Bojan Pancevski, Wall Street Journal, March 3, 2021
Germany’s intelligence agency opened an investigation into the far-right Alternative for Germany as a potential threat to the constitutional order, officials said Wednesday, an unprecedented move at the start of a decisive election year for the country.
The decision marks the latest escalation in the scrutiny of Germany’s largest parliamentary opposition party, whose popularity soared in the wake of the 2015 refugee crisis. The electoral fortunes of the party, known as the AfD, have waned following a string of scandals but it remains popular in some parts of the country.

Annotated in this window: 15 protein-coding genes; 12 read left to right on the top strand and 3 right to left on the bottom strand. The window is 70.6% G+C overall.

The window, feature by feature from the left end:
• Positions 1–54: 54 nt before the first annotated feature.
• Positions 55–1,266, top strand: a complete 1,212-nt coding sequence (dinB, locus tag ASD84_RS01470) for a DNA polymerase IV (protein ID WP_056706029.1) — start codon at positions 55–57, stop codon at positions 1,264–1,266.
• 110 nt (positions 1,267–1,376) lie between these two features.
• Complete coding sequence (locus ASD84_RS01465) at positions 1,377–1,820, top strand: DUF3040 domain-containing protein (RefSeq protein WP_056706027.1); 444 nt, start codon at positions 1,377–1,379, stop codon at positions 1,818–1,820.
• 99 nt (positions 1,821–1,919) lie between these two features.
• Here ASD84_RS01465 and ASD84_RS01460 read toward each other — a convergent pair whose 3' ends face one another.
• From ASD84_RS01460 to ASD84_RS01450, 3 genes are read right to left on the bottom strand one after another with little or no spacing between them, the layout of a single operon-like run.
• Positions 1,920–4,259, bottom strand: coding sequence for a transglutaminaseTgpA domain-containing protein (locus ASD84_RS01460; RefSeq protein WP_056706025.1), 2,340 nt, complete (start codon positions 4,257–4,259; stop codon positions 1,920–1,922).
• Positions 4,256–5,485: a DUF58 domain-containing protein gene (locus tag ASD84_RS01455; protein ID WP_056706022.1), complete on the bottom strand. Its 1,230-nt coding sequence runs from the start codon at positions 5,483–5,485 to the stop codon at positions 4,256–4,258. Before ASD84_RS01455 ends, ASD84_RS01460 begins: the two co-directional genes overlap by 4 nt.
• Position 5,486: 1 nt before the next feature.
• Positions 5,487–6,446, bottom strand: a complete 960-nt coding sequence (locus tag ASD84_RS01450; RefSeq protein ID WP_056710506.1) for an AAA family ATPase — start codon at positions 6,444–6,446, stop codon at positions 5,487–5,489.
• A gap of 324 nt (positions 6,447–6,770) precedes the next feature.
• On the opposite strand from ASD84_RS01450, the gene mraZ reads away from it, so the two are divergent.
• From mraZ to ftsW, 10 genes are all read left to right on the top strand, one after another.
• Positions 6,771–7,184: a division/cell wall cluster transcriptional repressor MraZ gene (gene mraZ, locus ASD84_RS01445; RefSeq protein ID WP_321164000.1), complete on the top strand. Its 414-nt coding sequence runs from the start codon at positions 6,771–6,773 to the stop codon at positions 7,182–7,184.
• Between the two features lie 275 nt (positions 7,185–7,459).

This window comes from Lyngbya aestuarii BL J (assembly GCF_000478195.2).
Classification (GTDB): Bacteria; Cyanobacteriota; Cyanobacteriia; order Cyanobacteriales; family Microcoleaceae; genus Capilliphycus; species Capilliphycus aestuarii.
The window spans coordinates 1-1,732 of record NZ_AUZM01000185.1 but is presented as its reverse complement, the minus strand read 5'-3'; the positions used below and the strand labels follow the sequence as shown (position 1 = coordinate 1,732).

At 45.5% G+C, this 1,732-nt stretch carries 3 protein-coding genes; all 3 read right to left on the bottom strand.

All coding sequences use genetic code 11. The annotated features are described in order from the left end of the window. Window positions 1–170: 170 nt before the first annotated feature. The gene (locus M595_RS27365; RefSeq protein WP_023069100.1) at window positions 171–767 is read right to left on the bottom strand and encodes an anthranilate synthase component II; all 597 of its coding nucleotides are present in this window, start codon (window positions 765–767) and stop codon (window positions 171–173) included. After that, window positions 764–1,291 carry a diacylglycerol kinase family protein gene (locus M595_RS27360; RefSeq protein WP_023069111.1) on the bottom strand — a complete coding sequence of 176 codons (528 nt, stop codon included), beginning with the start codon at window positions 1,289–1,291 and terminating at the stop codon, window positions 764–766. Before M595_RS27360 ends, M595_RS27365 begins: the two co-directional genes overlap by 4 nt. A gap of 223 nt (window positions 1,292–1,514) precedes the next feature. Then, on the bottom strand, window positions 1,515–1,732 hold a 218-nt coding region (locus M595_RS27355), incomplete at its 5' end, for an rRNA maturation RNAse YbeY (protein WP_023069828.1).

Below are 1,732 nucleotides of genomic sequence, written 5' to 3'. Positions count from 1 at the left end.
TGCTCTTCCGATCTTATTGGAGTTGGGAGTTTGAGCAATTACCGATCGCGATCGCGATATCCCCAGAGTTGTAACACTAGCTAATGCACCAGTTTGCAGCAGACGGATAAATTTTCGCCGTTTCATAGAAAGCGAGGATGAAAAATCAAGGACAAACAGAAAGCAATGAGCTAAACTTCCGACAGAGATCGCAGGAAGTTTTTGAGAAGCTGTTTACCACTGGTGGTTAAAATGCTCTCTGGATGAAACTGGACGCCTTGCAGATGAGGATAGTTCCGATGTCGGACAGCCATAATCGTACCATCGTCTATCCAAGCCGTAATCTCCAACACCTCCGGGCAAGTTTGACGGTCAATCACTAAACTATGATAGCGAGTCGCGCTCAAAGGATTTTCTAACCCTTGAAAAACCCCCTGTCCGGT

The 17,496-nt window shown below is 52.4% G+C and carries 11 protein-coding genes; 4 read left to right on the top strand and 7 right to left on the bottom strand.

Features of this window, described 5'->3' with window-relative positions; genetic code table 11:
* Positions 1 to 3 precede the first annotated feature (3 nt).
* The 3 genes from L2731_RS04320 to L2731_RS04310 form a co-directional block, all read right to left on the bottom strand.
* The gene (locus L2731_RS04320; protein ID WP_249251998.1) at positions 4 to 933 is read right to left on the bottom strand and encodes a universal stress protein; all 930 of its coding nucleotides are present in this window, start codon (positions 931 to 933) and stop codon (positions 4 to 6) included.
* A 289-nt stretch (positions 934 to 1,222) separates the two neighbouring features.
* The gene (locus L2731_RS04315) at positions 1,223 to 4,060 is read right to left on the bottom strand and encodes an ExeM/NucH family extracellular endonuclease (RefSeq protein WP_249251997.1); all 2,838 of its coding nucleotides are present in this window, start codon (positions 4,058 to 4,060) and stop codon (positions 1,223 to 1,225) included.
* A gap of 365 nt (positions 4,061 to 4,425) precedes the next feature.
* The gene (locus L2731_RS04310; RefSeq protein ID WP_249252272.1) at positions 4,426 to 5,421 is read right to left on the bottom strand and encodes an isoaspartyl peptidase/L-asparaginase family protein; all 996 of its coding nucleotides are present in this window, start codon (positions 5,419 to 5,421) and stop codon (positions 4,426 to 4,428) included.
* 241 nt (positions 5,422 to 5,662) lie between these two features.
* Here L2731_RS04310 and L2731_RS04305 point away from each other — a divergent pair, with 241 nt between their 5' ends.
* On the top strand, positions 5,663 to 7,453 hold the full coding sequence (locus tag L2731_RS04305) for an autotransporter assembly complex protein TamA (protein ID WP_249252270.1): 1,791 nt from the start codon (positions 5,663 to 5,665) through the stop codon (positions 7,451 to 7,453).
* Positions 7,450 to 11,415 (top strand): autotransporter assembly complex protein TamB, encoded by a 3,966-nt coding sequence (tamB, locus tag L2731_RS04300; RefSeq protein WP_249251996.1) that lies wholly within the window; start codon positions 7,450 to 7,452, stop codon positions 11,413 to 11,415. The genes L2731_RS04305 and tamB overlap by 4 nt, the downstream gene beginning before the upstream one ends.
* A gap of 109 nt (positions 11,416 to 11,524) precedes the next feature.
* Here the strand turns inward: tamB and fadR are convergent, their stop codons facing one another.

Germany faces several important votes this year, with six states going to the polls ahead of a federal election in September that will conclude Angela Merkel’s 16-year reign as chancellor.
Germany’s domestic intelligence service, the BfV, monitors extremist groups and criminal organizations within the country.
Its investigation into a political group elected to the federal parliament is without precedent in the country’s contemporary history. Such a probe would normally involve electronic surveillance and other forms of wiretapping but the agency agreed to limit its information gathering on elected officials after the AfD filed a lawsuit against its investigation.
Alice Weidel, a co-chair of the AfD and the party’s floor leader in the federal parliament, said the probe was designed to harm the party ahead of the national election.